NeMLA Conference 2016 "Specters of Dark Ecology: Romantic and Victorian Underside"
The underside or lower surface (OED) is the space of the unseen—the obverse or negation. As negative space, the underside remains hidden lurking below the surface, which is present through its absence from visibility. In French poststructuralist philosophy, the underside is Jacques Derrida's différance—the difference and deferral of meaning based on distinction among signifiers (i.e. /a/ vs. /e/). The /a/ is indistinct from /e/ and is unknown until it comes into being through its written form. In American ecocriticism, the underside is Timothy Morton's notion of dark ecology—the perverse or anomalous in the ecology of nature. Deformity, asymmetry, allure, and deception mark the terrain of the underside in nature. Behind the rose, there are thorns. Within the white flowers of water hemlock, toxins kill (as Keats once versified "as though of hemlock I had drunk" in "Ode to a Nightingale").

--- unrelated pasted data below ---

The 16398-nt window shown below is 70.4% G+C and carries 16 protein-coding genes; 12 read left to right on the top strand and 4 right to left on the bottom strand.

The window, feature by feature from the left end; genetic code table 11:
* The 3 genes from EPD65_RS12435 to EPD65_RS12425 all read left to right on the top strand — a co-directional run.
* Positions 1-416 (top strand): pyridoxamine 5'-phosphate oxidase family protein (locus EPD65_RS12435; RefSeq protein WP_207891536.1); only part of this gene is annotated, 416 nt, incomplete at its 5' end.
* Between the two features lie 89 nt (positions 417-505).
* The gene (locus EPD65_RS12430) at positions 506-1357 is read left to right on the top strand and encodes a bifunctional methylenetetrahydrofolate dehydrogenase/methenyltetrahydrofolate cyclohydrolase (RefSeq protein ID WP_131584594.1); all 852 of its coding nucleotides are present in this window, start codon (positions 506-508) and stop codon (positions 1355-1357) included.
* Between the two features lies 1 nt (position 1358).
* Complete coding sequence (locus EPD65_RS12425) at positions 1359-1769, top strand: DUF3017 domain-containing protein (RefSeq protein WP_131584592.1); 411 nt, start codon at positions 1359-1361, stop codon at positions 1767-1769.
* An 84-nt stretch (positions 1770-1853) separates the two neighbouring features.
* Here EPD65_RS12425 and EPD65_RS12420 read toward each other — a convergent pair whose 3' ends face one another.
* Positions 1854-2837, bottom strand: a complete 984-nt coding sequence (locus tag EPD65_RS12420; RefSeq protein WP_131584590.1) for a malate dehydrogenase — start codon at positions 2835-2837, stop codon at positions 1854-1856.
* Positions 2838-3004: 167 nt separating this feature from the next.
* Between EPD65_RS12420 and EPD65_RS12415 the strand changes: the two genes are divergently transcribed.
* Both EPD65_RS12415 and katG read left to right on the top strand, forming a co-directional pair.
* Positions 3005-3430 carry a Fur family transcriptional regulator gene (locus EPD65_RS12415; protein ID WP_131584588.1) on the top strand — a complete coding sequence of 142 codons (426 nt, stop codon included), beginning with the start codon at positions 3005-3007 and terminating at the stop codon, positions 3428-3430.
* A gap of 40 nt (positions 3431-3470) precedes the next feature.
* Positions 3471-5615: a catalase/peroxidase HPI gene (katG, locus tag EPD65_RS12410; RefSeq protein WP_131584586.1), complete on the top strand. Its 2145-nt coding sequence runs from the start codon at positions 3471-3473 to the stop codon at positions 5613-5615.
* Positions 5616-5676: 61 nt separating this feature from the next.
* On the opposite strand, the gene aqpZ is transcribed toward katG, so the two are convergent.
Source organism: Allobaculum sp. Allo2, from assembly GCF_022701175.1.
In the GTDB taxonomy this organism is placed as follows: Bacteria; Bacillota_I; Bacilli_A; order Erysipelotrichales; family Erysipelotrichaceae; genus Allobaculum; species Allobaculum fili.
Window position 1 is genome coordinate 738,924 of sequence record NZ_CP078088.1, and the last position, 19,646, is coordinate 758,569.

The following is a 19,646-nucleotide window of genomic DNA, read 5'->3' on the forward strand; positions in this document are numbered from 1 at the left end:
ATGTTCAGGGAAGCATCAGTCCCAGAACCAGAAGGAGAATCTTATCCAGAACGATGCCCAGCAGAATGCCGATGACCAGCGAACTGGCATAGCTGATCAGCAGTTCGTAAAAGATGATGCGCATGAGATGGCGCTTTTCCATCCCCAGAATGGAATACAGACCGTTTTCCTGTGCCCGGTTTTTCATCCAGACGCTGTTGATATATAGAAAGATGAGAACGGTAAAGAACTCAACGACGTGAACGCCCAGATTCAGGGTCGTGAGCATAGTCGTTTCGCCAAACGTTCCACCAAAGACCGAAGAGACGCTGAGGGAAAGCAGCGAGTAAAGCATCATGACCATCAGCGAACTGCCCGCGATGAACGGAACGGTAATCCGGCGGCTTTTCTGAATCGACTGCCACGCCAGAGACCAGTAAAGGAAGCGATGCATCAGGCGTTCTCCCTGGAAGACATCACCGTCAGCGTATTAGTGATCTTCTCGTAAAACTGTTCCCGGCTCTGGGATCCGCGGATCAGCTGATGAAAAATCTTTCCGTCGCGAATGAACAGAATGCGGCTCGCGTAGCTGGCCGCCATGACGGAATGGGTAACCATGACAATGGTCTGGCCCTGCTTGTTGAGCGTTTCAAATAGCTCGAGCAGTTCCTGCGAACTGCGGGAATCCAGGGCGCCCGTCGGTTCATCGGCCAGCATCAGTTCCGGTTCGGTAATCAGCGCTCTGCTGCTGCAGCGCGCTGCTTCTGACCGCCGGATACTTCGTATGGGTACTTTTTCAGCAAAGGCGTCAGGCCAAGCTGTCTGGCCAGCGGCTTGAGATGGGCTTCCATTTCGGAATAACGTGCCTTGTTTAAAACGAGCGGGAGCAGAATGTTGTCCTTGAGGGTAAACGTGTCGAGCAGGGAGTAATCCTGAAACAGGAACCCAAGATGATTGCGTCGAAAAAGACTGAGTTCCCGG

The panel of papers will feature ecocritical praxis as its main theoretical approach to interpreting English Romantic and Victorian literary texts. Though the term "ecology" was not coined by Ernst Haeckel until 1866, the lack of the term in the late eighteenth and early nineteenth centuries does not preclude the fact that Blake and Shelley were aware of and concerned for their environs. Blake illustrated Erasmus Darwin's The Botanic Garden (1791) and, arguably, based his depiction of "The Tyger" (1794) from Darwin's Zoonomia, published the same year. In addition, Mary Shelley had been fascinated by the vitalism debate between John Abernethy and William Lawrence—Percy Shelley's physician (Richard Holmes, The Age of Wonder, 2009),—which gave rise to her depiction of the animation of the Creature provoking intrigue about the so-called "super-added life force" as analogous to electricity. As a poetics of resistance, the panel of papers will consider the effects on nature induced by human activity.